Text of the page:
Backup and restore operations for Hyperscale databases are fast regardless of data size due to the use of storage snapshots. A database can be restored to any point in time within its backup retention period. Point in time recovery (PITR) is achieved by reverting to file snapshots, and as such is not a size of data operation. Restore of a Hyperscale database within the same Azure region is a constant-time operation, and even multiple-terabyte databases can be restored in minutes instead of hours or days. Creation of new databases by restoring an existing backup or copying the database also takes advantage of this feature: creating database copies for development or testing purposes, even of multi-terabyte databases, is doable in minutes within the same region when the same storage type is used.

Hyperscale backup retention

Default short-term backup retention (STR) for Hyperscale databases is 7 days; long-term retention (LTR) policies aren't currently supported.

Note

Short-term backup retention up to 35 days for Hyperscale databases is now in preview.

Hyperscale backup scheduling

There are no traditional full, differential, and transaction log backups for Hyperscale databases. Instead, regular storage snapshots of data files are taken. The generated transaction log is retained as-is for the configured retention period. At restore time, relevant transaction log records are applied to the restored storage snapshot, resulting in a transactionally-consistent database without any data loss as of the specified point in time within the retention period.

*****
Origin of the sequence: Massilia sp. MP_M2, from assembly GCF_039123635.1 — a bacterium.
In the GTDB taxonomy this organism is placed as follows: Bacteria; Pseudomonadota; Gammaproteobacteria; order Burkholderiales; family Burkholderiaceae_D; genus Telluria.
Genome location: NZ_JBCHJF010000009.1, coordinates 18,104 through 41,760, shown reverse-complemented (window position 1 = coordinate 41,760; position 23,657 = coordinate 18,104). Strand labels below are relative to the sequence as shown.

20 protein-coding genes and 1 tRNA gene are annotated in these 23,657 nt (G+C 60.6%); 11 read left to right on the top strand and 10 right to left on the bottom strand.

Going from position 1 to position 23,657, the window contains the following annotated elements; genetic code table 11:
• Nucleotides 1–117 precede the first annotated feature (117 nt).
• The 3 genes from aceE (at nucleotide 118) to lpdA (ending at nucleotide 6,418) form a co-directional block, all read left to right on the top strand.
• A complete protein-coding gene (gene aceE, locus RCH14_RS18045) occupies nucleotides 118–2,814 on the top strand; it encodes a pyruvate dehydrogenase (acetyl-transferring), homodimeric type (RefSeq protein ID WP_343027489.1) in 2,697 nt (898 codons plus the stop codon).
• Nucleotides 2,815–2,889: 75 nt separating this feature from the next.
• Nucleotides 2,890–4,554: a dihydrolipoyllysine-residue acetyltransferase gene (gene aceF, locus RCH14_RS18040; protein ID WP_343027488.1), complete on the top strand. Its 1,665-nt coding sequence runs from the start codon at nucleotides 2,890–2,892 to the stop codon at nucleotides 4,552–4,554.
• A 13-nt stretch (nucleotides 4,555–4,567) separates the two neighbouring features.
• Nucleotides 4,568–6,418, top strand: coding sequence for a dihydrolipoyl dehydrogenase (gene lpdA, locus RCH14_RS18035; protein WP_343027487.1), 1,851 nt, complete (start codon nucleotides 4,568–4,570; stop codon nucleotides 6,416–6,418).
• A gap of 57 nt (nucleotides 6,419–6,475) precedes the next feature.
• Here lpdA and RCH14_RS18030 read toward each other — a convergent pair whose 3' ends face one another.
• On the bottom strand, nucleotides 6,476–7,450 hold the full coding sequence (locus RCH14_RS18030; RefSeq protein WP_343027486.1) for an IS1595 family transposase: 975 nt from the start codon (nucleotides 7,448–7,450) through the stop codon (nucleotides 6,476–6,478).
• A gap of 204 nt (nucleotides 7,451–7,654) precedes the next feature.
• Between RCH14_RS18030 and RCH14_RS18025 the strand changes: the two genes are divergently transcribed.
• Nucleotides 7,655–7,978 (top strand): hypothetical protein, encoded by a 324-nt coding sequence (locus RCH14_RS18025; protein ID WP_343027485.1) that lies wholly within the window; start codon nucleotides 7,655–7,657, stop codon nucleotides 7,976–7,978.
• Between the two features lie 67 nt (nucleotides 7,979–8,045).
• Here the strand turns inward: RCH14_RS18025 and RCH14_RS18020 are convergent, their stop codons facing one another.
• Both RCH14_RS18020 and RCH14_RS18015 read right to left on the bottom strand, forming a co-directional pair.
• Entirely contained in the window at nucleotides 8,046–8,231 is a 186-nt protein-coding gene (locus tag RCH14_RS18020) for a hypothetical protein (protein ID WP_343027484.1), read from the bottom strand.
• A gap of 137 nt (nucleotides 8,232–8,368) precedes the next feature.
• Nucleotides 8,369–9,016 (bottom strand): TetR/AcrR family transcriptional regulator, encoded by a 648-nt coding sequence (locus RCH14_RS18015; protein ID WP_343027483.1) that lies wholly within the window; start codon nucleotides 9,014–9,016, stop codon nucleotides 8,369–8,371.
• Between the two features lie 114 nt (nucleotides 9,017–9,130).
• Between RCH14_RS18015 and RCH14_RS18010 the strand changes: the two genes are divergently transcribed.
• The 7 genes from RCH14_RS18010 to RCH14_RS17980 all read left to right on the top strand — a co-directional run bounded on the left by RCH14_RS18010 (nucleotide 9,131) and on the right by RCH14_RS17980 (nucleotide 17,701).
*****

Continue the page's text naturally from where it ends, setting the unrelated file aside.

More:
Hyperscale backup storage costs

Hyperscale backup storage cost depends on the choice of region and backup storage redundancy. It also depends on the workload type. Write-heavy workloads are more likely to change data pages frequently, which results in larger storage snapshots. Such workloads also generate more transaction log, contributing to the overall backup costs. Backup storage is charged per GB/month consumed, for pricing details see the Azure SQL Database pricing page.

For Hyperscale, billable backup storage is calculated as follows:

Total billable backup storage size = (Data backup storage size + Log backup storage size)

Data storage size is not included in the billable backup as it is already billed as allocated database storage.

Deleted Hyperscale databases incur backup costs to support recovery to a point in time before deletion. For a deleted Hyperscale database, billable backup storage is calculated as follows:

Total billable backup storage size for deleted Hyperscale database = (Data storage size + Data backup size + Log backup storage size) * (remaining backup retention period after deletion/configured backup retention period)